Using valuation functions to estimate changes in the quality of a recreational experience : elk hunting in Oregon Public Deposited

http://ir.library.oregonstate.edu/concern/graduate_thesis_or_dissertations/6w924f14x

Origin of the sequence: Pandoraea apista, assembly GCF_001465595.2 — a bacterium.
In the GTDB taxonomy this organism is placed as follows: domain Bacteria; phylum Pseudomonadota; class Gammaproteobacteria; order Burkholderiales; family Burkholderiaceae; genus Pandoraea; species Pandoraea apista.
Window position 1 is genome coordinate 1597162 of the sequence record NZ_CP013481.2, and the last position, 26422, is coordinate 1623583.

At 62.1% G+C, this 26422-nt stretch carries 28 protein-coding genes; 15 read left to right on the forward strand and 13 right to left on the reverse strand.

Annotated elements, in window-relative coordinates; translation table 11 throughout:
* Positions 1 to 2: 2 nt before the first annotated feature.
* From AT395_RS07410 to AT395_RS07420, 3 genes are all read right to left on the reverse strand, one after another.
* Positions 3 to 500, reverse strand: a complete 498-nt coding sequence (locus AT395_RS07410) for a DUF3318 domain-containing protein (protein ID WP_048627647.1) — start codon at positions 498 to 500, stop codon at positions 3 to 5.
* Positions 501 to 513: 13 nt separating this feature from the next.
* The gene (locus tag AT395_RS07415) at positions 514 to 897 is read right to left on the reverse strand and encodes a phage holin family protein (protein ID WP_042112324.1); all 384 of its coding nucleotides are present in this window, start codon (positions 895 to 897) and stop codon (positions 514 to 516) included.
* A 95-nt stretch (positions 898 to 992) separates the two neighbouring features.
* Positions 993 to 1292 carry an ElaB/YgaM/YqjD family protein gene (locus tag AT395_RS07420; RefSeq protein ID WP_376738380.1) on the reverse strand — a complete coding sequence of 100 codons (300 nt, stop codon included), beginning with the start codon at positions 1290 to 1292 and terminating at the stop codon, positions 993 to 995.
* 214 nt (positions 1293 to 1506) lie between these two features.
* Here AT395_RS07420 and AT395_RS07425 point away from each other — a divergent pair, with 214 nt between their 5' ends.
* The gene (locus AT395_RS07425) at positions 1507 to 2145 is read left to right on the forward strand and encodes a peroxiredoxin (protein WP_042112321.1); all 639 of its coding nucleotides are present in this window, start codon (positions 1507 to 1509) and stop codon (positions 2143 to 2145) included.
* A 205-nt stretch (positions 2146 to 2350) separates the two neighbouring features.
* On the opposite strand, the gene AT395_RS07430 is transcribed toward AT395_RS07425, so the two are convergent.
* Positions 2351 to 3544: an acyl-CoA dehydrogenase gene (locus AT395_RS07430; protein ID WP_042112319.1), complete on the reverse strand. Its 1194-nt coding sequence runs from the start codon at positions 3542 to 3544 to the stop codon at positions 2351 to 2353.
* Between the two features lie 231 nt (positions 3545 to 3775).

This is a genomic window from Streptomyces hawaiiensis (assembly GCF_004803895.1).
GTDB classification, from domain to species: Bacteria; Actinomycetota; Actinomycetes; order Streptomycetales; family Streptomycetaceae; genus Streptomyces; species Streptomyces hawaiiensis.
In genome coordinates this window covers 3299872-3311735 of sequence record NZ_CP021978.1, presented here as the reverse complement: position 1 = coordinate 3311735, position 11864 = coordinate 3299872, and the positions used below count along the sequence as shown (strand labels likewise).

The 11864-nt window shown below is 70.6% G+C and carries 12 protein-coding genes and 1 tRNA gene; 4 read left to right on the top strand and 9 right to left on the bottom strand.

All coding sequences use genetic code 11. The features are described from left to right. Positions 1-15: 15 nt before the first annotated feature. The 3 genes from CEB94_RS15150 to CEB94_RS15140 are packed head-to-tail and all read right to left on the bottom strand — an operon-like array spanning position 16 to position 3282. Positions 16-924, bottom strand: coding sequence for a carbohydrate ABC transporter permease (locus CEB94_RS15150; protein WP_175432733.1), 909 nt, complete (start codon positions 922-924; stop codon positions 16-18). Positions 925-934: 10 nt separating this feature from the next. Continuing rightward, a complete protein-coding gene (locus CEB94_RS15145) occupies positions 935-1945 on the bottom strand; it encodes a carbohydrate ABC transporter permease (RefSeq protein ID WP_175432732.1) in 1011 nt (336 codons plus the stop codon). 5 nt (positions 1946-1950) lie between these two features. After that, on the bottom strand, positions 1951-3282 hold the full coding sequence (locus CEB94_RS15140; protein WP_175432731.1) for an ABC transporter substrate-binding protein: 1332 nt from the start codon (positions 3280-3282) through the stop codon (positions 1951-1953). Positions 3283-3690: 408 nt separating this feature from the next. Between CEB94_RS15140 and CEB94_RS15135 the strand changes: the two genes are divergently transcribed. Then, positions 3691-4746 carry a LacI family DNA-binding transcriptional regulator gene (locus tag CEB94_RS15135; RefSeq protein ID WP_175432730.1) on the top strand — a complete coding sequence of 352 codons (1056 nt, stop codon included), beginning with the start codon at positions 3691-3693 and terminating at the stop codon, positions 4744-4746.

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  • Public agencies need information on the value of recreational activities to assist in managing fish and wildlife species. Over the past two decades economists have developed and applied techniques to measure the value of such non-marketed commodities. The contingent valuation method (CVM) is one technique used by economists to measure net benefits associated with a change in the quantity or quality of a non-marketed commodity. Unlike other techniques such as the travel cost and hedonic methods, which use market data to infer willingness to pay (WTP), CVM directly elicits willingness to pay or willingness to accept (WTA) information. CVM is used in this thesis to estimate the use value of changes in the quality of the elk hunting experience. The focus of the study is elk hunting on the Starkey Research Forest in eastern Oregon. Since 1988, the Oregon Department of Fish and Wildlife (ODFW) and the U.S. Forest Service have collected data on big game hunting on this area. The Starkey data sets provide unique research opportunities because of the enclosed nature of the Starkey Research Forest (25,000 acres surrounded by 38 miles of fence) and the duration of the survey effort (10 years). Although the surveys contain questions specific to an analysis by both the contingent valuation and travel cost methods, only the contingent valuation method is considered here. Specific objectives of the thesis research include: (1) derivation of valuation functions for the two dichotomous choice WTP and WTA elicitations, (2) estimation of changes in WTA and WTP for changes in significant explanatory variables, and (3) suggestions for improvements in future Starkey surveys. Valuation functions, as used here, provide increased flexibility over point estimates. The explanatory variables in a valuation function can be changed to obtain estimates of the corresponding changes in WTP and WTA values. The valuation functions can then be used to derive estimates of central tendency for the contingent scenarios. Results include an estimated median value of $113 per hunter for access to hunting and an estimated mean value per trip of $287 per hunter for increases in the elk herd (to ensure an opportunity to shoot at an elk). Additionally, the flexibility of valuation functions is demonstrated by showing how changes in the values of significant (at the .05 level) explanatory variables affect WTP and WTA values. Four policy and three methodological implications are gleaned from the results. The four policy implications are that: (1) the elk hunting recreational experience is providing substantial benefits to Starkey hunters, (2) willingness to pay values are sensitive to the size of respondents' incomes, (3) respondents are willing to pay more to increase the elk herd to the point where they would be virtually certain of having an opportunity to shoot at an elk and (4) Starkey hunters object to the tradeoff between their right to hunt and private goods. The three methodological implications are (1) a demonstration of the flexibility of WTP functions, (2) a confirmation of the importance of using specific and unambiguous wording in the contingent scenarios, and (3) a confirmation of the importance of pretests to determine the initial ranges and number of bids in dichotomous choice surveys. Two problems with the current surveys are the loss of efficiency due to the low number and narrow range of bids and the lack of specificity and ambiguous wording used in some of the contingent scenarios. Suggestions include increases in the number and range of the bids, the inclusion of an additional question and the inclusion of a "not for sale" category.
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